Though, putting it that way does Ozmafia a disservice. There are many otome visual novels that come across as rather superficial. They look pretty, but offer nothing of substance to the player. Here, you’re presented with some complex storylines and situations that may have you questioning loyalties and motivations. You might not even be pursuing a romantic path. Two of the nine routes are platonic. You could find yourself presented with a question where both responses seem equally valid. You’re supposed to really think about these characters you always considered figments of your imagination as people with their own thoughts and feelings.
This reveals Ozmafia’s true intentions; it’s about Fuka finding a place for herself. Her joining a mafia family is really a rather blatant allegory for finding a group of people who will love and accept her for who she is. Maybe that means finding love with a member of the Oz family. Perhaps that entails a deeper friendship with someone like Paschet. It could even mean a harem ending in a questionable establishment. You’re forming connections with people around you, learning to trust and bond even when you aren’t sure of yourself. Even though you’ll end up with one character romantically, some storylines see you bonding with the members of their famiglia as well. It’s more powerful than a typical otome game, as it resonates with a desire we all hold. We want someone to appreciate and understand us.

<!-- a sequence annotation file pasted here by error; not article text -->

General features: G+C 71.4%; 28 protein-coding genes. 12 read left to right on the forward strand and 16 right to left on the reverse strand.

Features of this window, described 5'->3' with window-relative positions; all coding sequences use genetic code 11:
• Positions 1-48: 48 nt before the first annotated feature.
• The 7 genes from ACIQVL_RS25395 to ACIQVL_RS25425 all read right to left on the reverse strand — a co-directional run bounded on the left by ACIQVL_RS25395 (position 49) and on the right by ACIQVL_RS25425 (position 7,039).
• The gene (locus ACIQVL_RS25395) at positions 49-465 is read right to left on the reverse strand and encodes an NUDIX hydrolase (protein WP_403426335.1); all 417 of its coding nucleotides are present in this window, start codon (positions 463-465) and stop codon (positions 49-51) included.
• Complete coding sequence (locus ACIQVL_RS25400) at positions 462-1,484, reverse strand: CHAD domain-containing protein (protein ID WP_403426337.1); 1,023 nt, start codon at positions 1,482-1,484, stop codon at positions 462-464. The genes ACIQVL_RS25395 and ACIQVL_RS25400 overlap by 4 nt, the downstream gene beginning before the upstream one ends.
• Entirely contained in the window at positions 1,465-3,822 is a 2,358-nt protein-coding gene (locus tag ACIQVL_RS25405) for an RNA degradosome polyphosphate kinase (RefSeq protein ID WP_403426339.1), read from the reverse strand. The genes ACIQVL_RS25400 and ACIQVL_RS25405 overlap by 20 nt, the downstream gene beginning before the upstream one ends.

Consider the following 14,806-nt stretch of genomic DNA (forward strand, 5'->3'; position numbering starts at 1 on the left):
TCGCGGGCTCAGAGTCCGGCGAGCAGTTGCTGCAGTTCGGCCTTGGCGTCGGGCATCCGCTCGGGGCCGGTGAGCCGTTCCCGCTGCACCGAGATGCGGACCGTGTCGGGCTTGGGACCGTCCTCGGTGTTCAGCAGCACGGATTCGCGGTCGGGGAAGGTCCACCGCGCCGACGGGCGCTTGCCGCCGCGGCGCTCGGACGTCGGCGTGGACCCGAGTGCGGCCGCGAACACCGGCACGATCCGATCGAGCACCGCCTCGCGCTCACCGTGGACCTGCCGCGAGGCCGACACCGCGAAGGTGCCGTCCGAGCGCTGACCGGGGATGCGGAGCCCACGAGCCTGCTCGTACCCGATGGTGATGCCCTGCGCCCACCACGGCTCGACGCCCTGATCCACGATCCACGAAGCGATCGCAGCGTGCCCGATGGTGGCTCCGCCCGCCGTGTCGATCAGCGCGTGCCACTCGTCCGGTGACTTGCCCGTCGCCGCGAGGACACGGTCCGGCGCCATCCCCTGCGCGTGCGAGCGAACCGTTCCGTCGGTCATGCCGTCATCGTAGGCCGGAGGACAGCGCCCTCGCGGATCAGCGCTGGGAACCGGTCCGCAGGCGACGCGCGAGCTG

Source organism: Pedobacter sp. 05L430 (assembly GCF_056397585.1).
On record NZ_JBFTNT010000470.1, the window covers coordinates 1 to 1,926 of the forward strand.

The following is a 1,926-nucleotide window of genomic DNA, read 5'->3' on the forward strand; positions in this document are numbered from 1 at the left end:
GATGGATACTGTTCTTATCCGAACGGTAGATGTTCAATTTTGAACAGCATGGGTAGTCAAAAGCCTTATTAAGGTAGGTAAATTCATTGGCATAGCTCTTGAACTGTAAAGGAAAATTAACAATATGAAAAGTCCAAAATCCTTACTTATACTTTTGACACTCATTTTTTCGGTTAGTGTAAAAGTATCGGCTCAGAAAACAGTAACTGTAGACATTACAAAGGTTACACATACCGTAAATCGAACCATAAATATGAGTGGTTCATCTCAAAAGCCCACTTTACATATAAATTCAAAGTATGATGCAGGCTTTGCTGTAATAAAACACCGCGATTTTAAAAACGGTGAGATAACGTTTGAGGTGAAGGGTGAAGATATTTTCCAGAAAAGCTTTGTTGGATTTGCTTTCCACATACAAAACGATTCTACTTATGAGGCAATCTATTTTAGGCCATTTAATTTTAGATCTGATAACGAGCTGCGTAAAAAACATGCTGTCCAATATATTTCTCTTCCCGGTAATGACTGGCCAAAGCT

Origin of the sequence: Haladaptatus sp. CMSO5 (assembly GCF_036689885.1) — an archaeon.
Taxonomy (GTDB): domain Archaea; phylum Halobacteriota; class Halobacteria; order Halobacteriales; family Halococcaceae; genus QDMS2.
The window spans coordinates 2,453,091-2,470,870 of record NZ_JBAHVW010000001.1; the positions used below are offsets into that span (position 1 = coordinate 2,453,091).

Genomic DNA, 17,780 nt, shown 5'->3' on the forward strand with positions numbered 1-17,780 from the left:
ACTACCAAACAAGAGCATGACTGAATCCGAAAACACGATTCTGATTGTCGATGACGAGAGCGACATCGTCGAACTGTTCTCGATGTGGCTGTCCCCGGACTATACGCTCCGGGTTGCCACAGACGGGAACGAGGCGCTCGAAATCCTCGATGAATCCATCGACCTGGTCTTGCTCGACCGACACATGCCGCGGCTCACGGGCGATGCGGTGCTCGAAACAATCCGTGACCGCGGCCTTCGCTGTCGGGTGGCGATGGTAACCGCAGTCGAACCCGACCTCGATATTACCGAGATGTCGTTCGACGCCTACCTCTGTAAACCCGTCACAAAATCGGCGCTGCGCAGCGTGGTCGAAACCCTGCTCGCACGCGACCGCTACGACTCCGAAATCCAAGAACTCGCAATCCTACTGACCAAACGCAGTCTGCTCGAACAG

This reveals Ozmafia’s true intentions; it’s about Fuka finding a place for herself.